Reviewed by GREG KING
Director: Scott Frank
Stars: Liam Neeson, Dan Stevens, Brian Bradley, David Harbour, Adam David Thompson, Boyd Holbrook, Sebastian Roache, Mark Consuelo, Danielle Rose Russell.
Of the four crime thrillers released in local cinemas this week, this dark, grim and gritty crime drama is easily the pick of the bunch. A Walk Among The Tombstones also sees Liam Neeson back in action hero mode, which should be more than enough to please those who enjoyed his reinvention through films like Taken and Nonstop.
This dark, gritty thriller has been adapted from a novel written by American author Lawrence Block, who has written a series of crime novels featuring his antihero Matt Scudder, a former NYPD detective who now works the mean streets as an unlicensed private investigator. He does “favours” for people who need his help, and in return they give him things.
He is old school in his approach to investigations – he doesn’t trust computers or mobile phones. And he is continually wrestling with his own personal demons, which adds another layer of interest to his character, who is certainly not your typical one dimensional private investigator. But he has a strong sense of right and wrong.
Divorced and a recovering alcoholic, Scudder is very much a loner, emotionally drained and jaded by his experiences. An intense pre-credits sequence gives us some of Scudder’s backstory as he tackles some armed bandits who rob a cafe. The ensuing shootout leaves several people dead, including one innocent victim, which is the source of Scudder’s personal problems and his desperate need to find redemption through helping people in trouble.
But what follows that exciting opening sequence is even better if just as bleak. Most of the action takes place eight years later.
A pair of sadistic psychopaths (played by David Harbour, obviously one of the villains du jour following his work in the recent The Equalizer, and Adam David Thompson) are kidnapping the trophy wives of drug dealers and holding them for ransom. Their rationale is, that because of their own criminal enterprises, the victims will not go to the police. But as soon as the men pay the ransom, the kidnappers kill the victims. The latest victim is Kenny Kristo (Dan Stevens, from Downton Abbey, etc), whose wife was kidnapped and then returned in pieces after the ransom was paid. Kenny is out for revenge and wants to hire Scudder to find the men responsible so he can kill them. At first Scudder refuses to help because he has a set of ethical standards.
But when the young daughter of Landau (veteran tv actor Sebastian Roache, from The Vampire Diaries, Supernatural, etc), another drug dealer, is kidnapped Scudder agrees to help try and ensure she is returned alive. He forms a reluctant alliance with drug dealers and low life criminals, including Kenny’s younger brother Peter (Boyd Holbrook), a drug addicted former marine and a loose cannon. And there is one scene in which he growls threats to a kidnapper over a phone that will have audiences recalling a similar moment from the first Taken.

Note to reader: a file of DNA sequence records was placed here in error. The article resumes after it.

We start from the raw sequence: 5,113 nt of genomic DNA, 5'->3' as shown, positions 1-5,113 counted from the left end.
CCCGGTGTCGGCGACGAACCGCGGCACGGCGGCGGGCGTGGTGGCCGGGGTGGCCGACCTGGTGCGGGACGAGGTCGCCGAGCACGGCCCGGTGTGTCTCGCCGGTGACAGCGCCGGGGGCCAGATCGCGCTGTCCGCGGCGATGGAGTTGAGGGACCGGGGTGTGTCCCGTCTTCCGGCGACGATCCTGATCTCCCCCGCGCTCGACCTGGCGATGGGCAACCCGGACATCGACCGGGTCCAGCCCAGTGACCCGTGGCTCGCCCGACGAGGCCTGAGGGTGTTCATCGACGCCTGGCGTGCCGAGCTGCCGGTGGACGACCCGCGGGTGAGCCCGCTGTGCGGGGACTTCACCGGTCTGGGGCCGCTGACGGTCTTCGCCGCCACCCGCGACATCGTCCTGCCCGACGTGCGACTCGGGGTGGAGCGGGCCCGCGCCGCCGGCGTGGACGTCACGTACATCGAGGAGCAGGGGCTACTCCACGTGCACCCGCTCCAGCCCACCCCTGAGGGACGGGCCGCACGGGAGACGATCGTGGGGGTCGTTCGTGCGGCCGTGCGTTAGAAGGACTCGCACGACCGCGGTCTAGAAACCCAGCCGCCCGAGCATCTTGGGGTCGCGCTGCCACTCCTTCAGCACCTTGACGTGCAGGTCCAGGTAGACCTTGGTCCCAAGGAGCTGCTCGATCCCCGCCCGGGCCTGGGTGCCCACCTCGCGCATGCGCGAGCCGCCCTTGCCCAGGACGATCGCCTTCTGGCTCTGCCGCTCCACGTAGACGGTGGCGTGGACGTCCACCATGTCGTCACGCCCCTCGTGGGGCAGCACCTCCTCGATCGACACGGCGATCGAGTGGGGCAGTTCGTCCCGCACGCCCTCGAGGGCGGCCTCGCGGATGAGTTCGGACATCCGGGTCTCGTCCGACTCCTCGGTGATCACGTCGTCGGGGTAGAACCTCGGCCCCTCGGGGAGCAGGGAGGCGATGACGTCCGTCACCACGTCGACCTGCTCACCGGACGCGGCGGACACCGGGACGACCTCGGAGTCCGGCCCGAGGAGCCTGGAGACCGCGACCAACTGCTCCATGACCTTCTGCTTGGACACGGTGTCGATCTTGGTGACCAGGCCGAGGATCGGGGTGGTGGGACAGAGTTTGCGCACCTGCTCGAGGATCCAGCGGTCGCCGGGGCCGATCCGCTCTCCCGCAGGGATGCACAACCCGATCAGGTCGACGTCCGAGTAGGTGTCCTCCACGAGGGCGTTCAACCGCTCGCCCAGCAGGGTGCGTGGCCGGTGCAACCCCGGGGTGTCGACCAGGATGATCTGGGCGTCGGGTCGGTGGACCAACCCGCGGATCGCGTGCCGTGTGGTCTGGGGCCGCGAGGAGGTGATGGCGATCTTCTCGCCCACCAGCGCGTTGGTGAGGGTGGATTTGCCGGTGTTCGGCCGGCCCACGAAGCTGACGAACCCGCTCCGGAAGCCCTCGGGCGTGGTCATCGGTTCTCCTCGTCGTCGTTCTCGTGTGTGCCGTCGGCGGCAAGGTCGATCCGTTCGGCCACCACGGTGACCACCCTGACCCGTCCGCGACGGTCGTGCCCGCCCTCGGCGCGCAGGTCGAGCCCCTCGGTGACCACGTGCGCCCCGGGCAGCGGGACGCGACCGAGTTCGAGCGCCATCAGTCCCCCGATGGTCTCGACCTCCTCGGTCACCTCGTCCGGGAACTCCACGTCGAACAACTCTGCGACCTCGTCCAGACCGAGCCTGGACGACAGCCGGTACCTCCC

Scudder also develops a friendship with TJ (Brian Bradley), a precocious streetwise kid who becomes his unofficial associate, and this relationship brings a touch of humanity to the material that tempers the bleak edges.
Scudder was previously played by Jeff Bridges in the 1986 film 8 Million Ways To Die; Neeson is 63, but as he demonstrated in Taken and Nonstop he still makes for a convincing action hero. His takes on the character is a lot meaner and more intimidating than Bridges, who seemed a bit more laid back. Neeson has a strong and reliable presence that is perfectly suited to the role of the flawed Scudder, but he also taps into his vulnerability and self doubt. You can almost feel his pain and feel compassion for his anguish.
This is only the second feature directed by Scott Frank (The Lookout), best known as a writer of films like Out Of Sight, Get Shorty, Minority Report, etc. Frank brings a deliberately gritty surface to this thriller set amidst a grey and overcast New York which is in the same vein as those gritty thrillers of the 70s. Mihai Malamaire’s suitably grey and bleak cinematography is atmospheric and enhances the oppressive mood.
There is also a particularly vicious streak to the violence and lurid subject matter here which is not for the squeamish, and Frank doesn’t pull his punches. The film was originally intended as a vehicle for Harrison Ford when Scott first adapted the novel fifteen years ago, but the actor found the material a little too dark and disturbing.
A Walk Among The Tombstones is not always an easy film to watch, and its bleak and misogynistic tone is reminiscent of superior serial killer thrillers like Seven, The Silence Of The Lambs, etc. This is a very good gritty crime thriller, and it could very well have given Neeson another action franchise. But having followed so closely on the heels of Denzel Washington’s generic and vastly inferior action thriller The Equalizer, it seems as though audiences have had enough of this kind of thing for the moment. At least until Taken 3 hits screens!
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